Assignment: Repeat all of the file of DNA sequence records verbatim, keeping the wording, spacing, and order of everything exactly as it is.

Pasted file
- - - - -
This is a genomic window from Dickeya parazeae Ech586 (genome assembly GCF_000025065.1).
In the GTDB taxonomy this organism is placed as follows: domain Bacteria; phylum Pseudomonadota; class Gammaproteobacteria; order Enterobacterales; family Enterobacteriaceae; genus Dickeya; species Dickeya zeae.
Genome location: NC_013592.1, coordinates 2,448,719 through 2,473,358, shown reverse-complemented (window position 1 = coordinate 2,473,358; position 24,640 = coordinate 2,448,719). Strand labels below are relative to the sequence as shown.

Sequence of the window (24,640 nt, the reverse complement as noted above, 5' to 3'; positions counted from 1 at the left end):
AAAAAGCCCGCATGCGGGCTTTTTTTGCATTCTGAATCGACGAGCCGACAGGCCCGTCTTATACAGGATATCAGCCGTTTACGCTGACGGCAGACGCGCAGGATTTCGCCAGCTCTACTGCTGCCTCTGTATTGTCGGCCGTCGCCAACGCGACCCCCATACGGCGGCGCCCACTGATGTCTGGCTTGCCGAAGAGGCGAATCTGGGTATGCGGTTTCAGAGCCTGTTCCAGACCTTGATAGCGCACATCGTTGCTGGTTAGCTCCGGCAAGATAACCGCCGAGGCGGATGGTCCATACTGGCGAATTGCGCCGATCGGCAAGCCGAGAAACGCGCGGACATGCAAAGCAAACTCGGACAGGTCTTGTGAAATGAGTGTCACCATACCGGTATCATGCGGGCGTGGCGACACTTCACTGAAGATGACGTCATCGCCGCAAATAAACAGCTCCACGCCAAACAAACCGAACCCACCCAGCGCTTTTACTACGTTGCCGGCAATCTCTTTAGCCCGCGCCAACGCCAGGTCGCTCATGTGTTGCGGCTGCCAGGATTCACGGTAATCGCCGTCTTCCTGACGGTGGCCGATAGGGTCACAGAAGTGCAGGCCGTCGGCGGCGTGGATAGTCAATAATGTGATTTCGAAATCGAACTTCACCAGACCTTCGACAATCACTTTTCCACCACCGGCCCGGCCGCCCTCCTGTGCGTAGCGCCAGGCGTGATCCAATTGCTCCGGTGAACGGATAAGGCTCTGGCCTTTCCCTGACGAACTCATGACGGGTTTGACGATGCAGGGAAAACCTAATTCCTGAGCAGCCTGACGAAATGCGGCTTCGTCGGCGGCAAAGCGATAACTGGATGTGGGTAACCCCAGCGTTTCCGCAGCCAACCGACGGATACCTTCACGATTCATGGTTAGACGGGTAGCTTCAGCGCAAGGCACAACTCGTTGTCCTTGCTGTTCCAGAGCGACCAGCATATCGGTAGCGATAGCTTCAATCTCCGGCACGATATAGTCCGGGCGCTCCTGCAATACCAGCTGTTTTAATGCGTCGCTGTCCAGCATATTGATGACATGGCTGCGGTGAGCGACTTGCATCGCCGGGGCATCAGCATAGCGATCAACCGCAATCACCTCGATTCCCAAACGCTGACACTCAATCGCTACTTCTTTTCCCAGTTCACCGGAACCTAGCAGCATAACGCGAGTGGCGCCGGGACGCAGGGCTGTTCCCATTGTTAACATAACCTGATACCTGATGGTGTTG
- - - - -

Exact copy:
This is a genomic window from Dickeya parazeae Ech586 (genome assembly GCF_000025065.1).
In the GTDB taxonomy this organism is placed as follows: domain Bacteria; phylum Pseudomonadota; class Gammaproteobacteria; order Enterobacterales; family Enterobacteriaceae; genus Dickeya; species Dickeya zeae.
Genome location: NC_013592.1, coordinates 2,448,719 through 2,473,358, shown reverse-complemented (window position 1 = coordinate 2,473,358; position 24,640 = coordinate 2,448,719). Strand labels below are relative to the sequence as shown.

Sequence of the window (24,640 nt, the reverse complement as noted above, 5' to 3'; positions counted from 1 at the left end):
AAAAAGCCCGCATGCGGGCTTTTTTTGCATTCTGAATCGACGAGCCGACAGGCCCGTCTTATACAGGATATCAGCCGTTTACGCTGACGGCAGACGCGCAGGATTTCGCCAGCTCTACTGCTGCCTCTGTATTGTCGGCCGTCGCCAACGCGACCCCCATACGGCGGCGCCCACTGATGTCTGGCTTGCCGAAGAGGCGAATCTGGGTATGCGGTTTCAGAGCCTGTTCCAGACCTTGATAGCGCACATCGTTGCTGGTTAGCTCCGGCAAGATAACCGCCGAGGCGGATGGTCCATACTGGCGAATTGCGCCGATCGGCAAGCCGAGAAACGCGCGGACATGCAAAGCAAACTCGGACAGGTCTTGTGAAATGAGTGTCACCATACCGGTATCATGCGGGCGTGGCGACACTTCACTGAAGATGACGTCATCGCCGCAAATAAACAGCTCCACGCCAAACAAACCGAACCCACCCAGCGCTTTTACTACGTTGCCGGCAATCTCTTTAGCCCGCGCCAACGCCAGGTCGCTCATGTGTTGCGGCTGCCAGGATTCACGGTAATCGCCGTCTTCCTGACGGTGGCCGATAGGGTCACAGAAGTGCAGGCCGTCGGCGGCGTGGATAGTCAATAATGTGATTTCGAAATCGAACTTCACCAGACCTTCGACAATCACTTTTCCACCACCGGCCCGGCCGCCCTCCTGTGCGTAGCGCCAGGCGTGATCCAATTGCTCCGGTGAACGGATAAGGCTCTGGCCTTTCCCTGACGAACTCATGACGGGTTTGACGATGCAGGGAAAACCTAATTCCTGAGCAGCCTGACGAAATGCGGCTTCGTCGGCGGCAAAGCGATAACTGGATGTGGGTAACCCCAGCGTTTCCGCAGCCAACCGACGGATACCTTCACGATTCATGGTTAGACGGGTAGCTTCAGCGCAAGGCACAACTCGTTGTCCTTGCTGTTCCAGAGCGACCAGCATATCGGTAGCGATAGCTTCAATCTCCGGCACGATATAGTCCGGGCGCTCCTGCAATACCAGCTGTTTTAATGCGTCGCTGTCCAGCATATTGATGACATGGCTGCGGTGAGCGACTTGCATCGCCGGGGCATCAGCATAGCGATCAACCGCAATCACCTCGATTCCCAAACGCTGACACTCAATCGCTACTTCTTTTCCCAGTTCACCGGAACCTAGCAGCATAACGCGAGTGGCGCCGGGACGCAGGGCTGTTCCCATTGTTAACATAACCTGATACCTGATGGTGTTG